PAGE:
The down side to setting the DVR to output "Native" (or whatever that specific model calls it when it sends out on the HDMI port the video format the TV signal was received in) is that there is a delay when changing channels between stations of different video formats, a delay that isn't there when the DVR HDMI output is locked to a specific video format.

In my case, since the TV connected to the DVR isn't natively 720p (1280x720) but actually 1366x768, I discovered that having just the TV do the rescaling (DVR HDMI Video Format: Native) produced better picture quality than having the signal double-rescaled (first by the DVR, then by the TV to convert that to the TV Native Format). I did try the DVR set to output 720p, but the 1080i channels didn't look as good, and likewise setting the DVR output to 1080i or 1080p caused the 720p channels to lose a bit of their PQ, and the only way I could get the SD channels to look halfway decent was to have SD channels leave the DVR at 480. (I ended up setting the DVR to NOT output 480i, so 480i SD stations are sent to the HDMI port at 480p because that specific TV forgets that I had turned off overscan when it gets a 480i signal on the HDMI port, but it remembers it and switches back to no overscan when it gets a 720p or 1080i channel.)

So, the moral of the story is to make sure that if you do decide to test whether it is the TV or the DVR that does a better job of rescaling is to test with several channels, and make sure that your testing includes 720p channels as well as 1080i channels, and if you ever watch SD channels, be sure to test them, too. (Yes, I am aware that this is "HDTV > HDTV Recorders", but some content, particularly older TV shows and older, lesser-known movies seem available only on SD subchannels like MeTV, THiS, Antenna TV, Get.TV, MoviePlex, and OPB+, this last one being the SD subchannel of the Portland, OR PBS affiliate. About a third of the hours I record on the HD DVR are SD, which is why my testing included SD channels.)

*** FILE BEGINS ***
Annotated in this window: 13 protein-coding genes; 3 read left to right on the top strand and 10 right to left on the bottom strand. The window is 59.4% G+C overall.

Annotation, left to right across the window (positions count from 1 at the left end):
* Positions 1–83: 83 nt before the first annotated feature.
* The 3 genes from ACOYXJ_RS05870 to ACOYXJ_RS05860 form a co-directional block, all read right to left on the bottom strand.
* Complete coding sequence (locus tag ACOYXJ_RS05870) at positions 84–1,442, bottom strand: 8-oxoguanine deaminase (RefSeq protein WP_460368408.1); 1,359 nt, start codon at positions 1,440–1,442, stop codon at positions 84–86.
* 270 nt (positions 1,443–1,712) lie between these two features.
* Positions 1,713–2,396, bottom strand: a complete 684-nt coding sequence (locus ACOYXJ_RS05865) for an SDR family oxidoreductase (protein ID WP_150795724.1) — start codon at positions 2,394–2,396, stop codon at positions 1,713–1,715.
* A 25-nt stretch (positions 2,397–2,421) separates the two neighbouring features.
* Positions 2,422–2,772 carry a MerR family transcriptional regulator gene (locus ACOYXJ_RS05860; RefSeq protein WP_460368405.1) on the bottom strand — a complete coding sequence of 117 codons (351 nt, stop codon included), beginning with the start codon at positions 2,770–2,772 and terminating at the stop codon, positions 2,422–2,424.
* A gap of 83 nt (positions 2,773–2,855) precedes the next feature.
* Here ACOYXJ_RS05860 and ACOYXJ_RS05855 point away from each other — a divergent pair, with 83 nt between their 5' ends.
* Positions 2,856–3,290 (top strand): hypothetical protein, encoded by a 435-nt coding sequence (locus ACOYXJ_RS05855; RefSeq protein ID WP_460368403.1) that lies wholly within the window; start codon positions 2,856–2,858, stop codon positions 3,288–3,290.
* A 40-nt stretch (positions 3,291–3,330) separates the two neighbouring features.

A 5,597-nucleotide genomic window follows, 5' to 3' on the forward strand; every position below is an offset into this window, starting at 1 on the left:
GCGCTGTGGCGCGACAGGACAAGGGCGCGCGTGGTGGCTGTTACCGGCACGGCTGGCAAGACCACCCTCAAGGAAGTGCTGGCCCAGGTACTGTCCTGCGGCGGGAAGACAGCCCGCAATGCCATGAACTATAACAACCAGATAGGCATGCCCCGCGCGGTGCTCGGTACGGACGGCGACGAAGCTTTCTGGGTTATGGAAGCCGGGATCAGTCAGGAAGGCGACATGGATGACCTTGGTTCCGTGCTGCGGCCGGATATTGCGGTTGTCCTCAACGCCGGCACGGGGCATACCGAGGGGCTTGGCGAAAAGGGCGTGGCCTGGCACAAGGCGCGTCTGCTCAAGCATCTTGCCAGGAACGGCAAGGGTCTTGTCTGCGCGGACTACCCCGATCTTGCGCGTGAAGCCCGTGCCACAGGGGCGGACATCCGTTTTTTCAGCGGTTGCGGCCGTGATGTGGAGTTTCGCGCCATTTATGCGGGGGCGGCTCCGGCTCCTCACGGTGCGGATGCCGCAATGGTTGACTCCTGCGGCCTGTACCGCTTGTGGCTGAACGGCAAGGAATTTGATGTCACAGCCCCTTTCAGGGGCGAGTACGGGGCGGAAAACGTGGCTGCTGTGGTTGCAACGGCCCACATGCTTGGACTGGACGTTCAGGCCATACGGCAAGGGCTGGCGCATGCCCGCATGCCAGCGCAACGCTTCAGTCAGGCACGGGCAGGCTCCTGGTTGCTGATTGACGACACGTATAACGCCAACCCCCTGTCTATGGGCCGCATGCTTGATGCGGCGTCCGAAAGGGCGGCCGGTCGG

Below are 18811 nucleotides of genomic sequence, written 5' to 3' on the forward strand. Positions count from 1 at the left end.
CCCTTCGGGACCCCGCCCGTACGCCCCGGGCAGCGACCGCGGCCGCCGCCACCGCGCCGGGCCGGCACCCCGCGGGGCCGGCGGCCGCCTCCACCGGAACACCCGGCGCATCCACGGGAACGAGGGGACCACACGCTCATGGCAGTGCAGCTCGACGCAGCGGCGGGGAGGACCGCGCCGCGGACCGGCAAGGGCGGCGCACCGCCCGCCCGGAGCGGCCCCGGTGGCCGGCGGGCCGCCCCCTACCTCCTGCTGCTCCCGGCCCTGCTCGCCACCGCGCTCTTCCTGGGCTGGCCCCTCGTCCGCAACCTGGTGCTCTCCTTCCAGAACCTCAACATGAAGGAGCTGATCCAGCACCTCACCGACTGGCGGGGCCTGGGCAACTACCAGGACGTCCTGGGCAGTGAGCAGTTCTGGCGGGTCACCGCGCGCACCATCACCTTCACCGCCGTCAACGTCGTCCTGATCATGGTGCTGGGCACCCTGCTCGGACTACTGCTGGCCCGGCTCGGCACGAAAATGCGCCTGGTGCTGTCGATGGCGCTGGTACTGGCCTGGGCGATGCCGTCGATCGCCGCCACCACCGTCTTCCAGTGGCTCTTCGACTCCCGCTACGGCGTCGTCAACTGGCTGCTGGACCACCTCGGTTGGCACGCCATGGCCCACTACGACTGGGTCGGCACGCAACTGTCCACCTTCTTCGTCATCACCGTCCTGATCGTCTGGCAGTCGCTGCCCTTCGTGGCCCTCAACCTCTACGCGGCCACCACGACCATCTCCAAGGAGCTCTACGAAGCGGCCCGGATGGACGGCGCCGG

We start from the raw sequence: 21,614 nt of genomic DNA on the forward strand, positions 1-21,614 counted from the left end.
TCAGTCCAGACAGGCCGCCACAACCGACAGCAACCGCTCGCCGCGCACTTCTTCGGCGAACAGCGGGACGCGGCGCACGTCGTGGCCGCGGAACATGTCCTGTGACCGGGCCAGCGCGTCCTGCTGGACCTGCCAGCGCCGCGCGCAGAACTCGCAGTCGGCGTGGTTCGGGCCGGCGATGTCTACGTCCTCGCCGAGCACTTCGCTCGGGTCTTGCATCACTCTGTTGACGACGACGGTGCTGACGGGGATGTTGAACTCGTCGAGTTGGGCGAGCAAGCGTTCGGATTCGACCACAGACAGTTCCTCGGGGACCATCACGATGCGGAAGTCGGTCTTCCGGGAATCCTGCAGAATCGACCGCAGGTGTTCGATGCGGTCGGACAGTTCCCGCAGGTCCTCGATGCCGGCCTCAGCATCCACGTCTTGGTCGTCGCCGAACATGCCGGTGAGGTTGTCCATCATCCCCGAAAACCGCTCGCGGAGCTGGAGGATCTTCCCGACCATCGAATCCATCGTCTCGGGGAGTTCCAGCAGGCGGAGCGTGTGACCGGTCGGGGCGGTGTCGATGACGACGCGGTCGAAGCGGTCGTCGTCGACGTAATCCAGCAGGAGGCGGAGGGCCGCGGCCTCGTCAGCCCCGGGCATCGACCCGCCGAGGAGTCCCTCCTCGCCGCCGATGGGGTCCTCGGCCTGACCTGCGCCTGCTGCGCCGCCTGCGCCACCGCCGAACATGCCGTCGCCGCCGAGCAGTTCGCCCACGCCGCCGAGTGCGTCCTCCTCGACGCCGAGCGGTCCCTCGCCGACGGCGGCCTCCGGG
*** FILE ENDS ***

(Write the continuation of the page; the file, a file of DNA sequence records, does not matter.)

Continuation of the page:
Thanks Mark, the PQ was actually pretty good (plugged into a PSAudio PP500 w/ signal output through an Audioquest Vodka HDMI).

I decided to "swap out" the Motorola DCX-3400 to a DCX-3501 at my local Comcast "Store". I'm really not missing having the "Edge" in the playback chain that much,as the 3501 appears to be a better machine than the 3400. I can't scale the output to 1080p24 like I was w/ the Edge, but the output I'm getting is very respectable (& I'm pretty fussy: The PP500 was only a "fair" power conditioner for my Audio system,but it works very well with my Video system.)

It was pretty ridiculous I had to look at the bottom of the DVR to find out it was a DCX-3501, but that's Comcast/Xfinity for you !
They made sure that the box had "Xfinity"clearly displayed on the front display panel though.

(I really don't care for "dumbed down" CE equipment. I like knowing what the equipment I use can or cannot do !)